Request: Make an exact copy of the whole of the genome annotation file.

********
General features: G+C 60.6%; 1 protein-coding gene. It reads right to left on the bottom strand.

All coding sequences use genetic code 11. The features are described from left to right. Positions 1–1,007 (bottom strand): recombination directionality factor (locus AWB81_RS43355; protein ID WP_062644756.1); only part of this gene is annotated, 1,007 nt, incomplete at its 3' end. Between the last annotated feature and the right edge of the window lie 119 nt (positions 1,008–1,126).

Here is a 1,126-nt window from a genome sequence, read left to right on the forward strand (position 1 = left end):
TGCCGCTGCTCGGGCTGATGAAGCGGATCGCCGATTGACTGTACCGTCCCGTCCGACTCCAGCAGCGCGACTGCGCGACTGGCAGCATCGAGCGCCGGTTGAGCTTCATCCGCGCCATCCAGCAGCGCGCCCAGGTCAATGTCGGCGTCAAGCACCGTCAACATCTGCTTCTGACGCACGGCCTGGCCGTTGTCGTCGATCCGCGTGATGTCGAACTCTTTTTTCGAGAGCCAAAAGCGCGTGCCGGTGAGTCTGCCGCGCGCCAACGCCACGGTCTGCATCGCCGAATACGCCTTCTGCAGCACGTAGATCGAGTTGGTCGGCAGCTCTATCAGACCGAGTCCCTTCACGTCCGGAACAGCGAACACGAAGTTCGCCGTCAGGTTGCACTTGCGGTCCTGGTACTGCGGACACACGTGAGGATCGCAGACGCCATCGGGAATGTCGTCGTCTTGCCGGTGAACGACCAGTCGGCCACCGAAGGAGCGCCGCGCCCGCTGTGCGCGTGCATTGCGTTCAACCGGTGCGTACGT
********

General features: G+C 60.6%; 1 protein-coding gene. It reads right to left on the bottom strand.

All coding sequences use genetic code 11. The features are described from left to right. Positions 1–1,007 (bottom strand): recombination directionality factor (locus AWB81_RS43355; protein ID WP_062644756.1); only part of this gene is annotated, 1,007 nt, incomplete at its 3' end. Between the last annotated feature and the right edge of the window lie 119 nt (positions 1,008–1,126).

Here is a 1,126-nt window from a genome sequence, read left to right on the forward strand (position 1 = left end):
TGCCGCTGCTCGGGCTGATGAAGCGGATCGCCGATTGACTGTACCGTCCCGTCCGACTCCAGCAGCGCGACTGCGCGACTGGCAGCATCGAGCGCCGGTTGAGCTTCATCCGCGCCATCCAGCAGCGCGCCCAGGTCAATGTCGGCGTCAAGCACCGTCAACATCTGCTTCTGACGCACGGCCTGGCCGTTGTCGTCGATCCGCGTGATGTCGAACTCTTTTTTCGAGAGCCAAAAGCGCGTGCCGGTGAGTCTGCCGCGCGCCAACGCCACGGTCTGCATCGCCGAATACGCCTTCTGCAGCACGTAGATCGAGTTGGTCGGCAGCTCTATCAGACCGAGTCCCTTCACGTCCGGAACAGCGAACACGAAGTTCGCCGTCAGGTTGCACTTGCGGTCCTGGTACTGCGGACACACGTGAGGATCGCAGACGCCATCGGGAATGTCGTCGTCTTGCCGGTGAACGACCAGTCGGCCACCGAAGGAGCGCCGCGCCCGCTGTGCGCGTGCATTGCGTTCAACCGGTGCGTACGT